Thanks to technology, we are continually treated to a feast for the eyes–aesthetically pleasing notes shown in this studyblr and this one. Looking at them makes me want to kick myself sometimes, because I don’t have the time to do that.
It’s not too late, though. I can. I’ve made numerous investments where school supplies are concerned–notebooks, pens–I could go on and on. And man, I can’t wait until June to make use of said investments. And be organised while I’m at it.
I know I will get a lot of hate for this, but a pretty set of notes will amount to nothing if you can’t remember what you’ve written, if you are not able to organise your thoughts. I’m not saying you should make your notes plain, but make them functional! Because that’s what your notes are for, and it’s not something you can hang on the wall and forget.
Here in the Philippines, law students have different sources of information they could use for their notes. Our textboooks (those hardbound books that cost the earth), the codals, the reviewers, the memory aids from different law schools (hi, UST, Ateneo, and San Beda)–and even notes compiled by you and your classmates. The last part may sound bizarre, but it is possible (I’ve seen those kind of notes here. When the service was still free. Ah, the good old days). It’s pretty rare for a professor to give lectures. We have RECITATIONS EVERY MEETING–again, no kidding. So, the student will have to make his or her own notes.
Before I go further in this post, let me warn you that different students have different approaches in studying, and taking notes, so what might work for me may not furnish the same effect for others, and vice versa. It’s still worth a try, though. 🙂 Also, I have to be honest–it’s the first time for me to share something like this post to everyone–so here’s hoping it would help–despite the disclaimer!
These are notes from my Special Penal Laws class–the subject dealing with special laws in Criminal Law. The range of topics proved very interesting–ranging from arson, estafa, domestic violence, graft and corruption (oh hell yeah, it’s included), and yes, even cattle rustling.
1. Using tables can be a big help, especially when you’re trying to distinguish one concept from another–something that is typical in an essay question. Apologies for the blurry photo!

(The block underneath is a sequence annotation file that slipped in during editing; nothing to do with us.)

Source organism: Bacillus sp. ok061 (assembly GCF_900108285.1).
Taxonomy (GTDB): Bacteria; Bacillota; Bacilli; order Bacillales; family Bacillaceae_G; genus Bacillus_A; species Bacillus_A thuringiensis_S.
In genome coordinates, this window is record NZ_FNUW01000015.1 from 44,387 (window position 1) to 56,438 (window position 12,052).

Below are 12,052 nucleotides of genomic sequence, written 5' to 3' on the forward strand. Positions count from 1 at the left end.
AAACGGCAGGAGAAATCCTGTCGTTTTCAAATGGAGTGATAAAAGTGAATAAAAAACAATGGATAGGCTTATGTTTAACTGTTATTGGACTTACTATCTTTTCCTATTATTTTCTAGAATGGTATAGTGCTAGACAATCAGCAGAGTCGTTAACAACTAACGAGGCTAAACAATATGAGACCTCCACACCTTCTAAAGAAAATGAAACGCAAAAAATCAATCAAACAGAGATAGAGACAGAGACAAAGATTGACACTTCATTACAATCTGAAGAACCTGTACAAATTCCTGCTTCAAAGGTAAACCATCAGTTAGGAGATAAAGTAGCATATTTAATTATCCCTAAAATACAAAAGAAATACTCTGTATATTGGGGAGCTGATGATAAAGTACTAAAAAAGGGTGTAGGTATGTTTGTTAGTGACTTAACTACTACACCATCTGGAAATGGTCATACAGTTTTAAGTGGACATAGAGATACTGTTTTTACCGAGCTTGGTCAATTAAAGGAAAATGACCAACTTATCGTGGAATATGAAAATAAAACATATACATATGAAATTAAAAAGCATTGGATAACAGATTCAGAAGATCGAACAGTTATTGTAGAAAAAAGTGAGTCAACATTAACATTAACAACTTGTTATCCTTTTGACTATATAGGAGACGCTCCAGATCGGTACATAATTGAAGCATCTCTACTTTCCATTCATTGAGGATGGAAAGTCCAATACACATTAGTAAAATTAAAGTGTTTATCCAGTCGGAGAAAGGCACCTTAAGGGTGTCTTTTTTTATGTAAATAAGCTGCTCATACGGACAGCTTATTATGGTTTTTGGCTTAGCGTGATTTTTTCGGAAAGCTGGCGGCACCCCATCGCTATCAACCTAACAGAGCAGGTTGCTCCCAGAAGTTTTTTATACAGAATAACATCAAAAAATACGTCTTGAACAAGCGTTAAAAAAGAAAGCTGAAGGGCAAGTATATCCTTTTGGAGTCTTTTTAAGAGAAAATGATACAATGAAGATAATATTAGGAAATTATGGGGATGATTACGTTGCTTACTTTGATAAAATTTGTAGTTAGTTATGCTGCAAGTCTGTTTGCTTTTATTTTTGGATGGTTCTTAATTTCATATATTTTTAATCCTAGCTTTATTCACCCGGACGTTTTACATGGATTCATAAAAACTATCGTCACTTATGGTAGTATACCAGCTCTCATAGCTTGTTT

2. Making a definition of terms at the start of the topic can also be very handy, especially in exams that have “identification” items. This type of exam item is very, very rare in law school, but we study it all the same. Because, well, you never know when exactly that question will turn up. And it will turn up. Probably in your midterm exam. Or on your final exam. And most likely in the Bar exam.
3. See those little numbers in between some sentences in the picture? I’ve made some sort of system where I can keep track of some information that can be easily become answers to an enumeration type question. That way, my thoughts will be organised and I won’t be just memorising aimlessly.
4. Diagrams are helpful when you want a clearer idea of a lesson you are trying to understand–it may probably be an overwhelming topic, and it would help if you chop it down to a chronological chunk of information.
5. See those post-its and random “text boxes”? They’re additional information–stuff that might–or might not be asked in the exam, or recitation. Just keep it handy. You’ll never know when you’ll need it.
A few nights ago, my friend Krystel and I did a bit of catching up. At one point, she and I discussed learning strategies, and making notes. She suggested that you can try drawing something that might “ring a bell” in your mind–for example, if you’re studying Torts, and reading the case Picart v. Smith, which is about an accident involving a car and a pony; you can draw a pony somewhere in your notes, and the next time you hear the case being mentioned, you are immediately reminded of the horse you drew, and then you’ll remember everything you’ve studied about it. Pretty cool, huh? 🙂
Both Krystel and I at some point gave the mind map a try. I’m sure most of you are familiar with it, but if not, don’t worry. It’s like the diagram, except that it branches out to more and more information, like a tree.
If you’re not studying law, that’s okay! 🙂 Trying these different approaches to making notes is till worth a try. I believe that any student for that matter can make their own system of studying their lessons and make it work for them.
Has any one of you tried a similar method to those mentioned above? Did it work for you? If yes, how, and if not, why? 🙂 I’ll be very glad to know–please don’t be shy, and leave a comment! 🙂
PS. Sorry for the blurry photographs, but if you want to see clearer pictures, please let me know in the comment along with your email address so I can scan the notes and send them to you! 🙂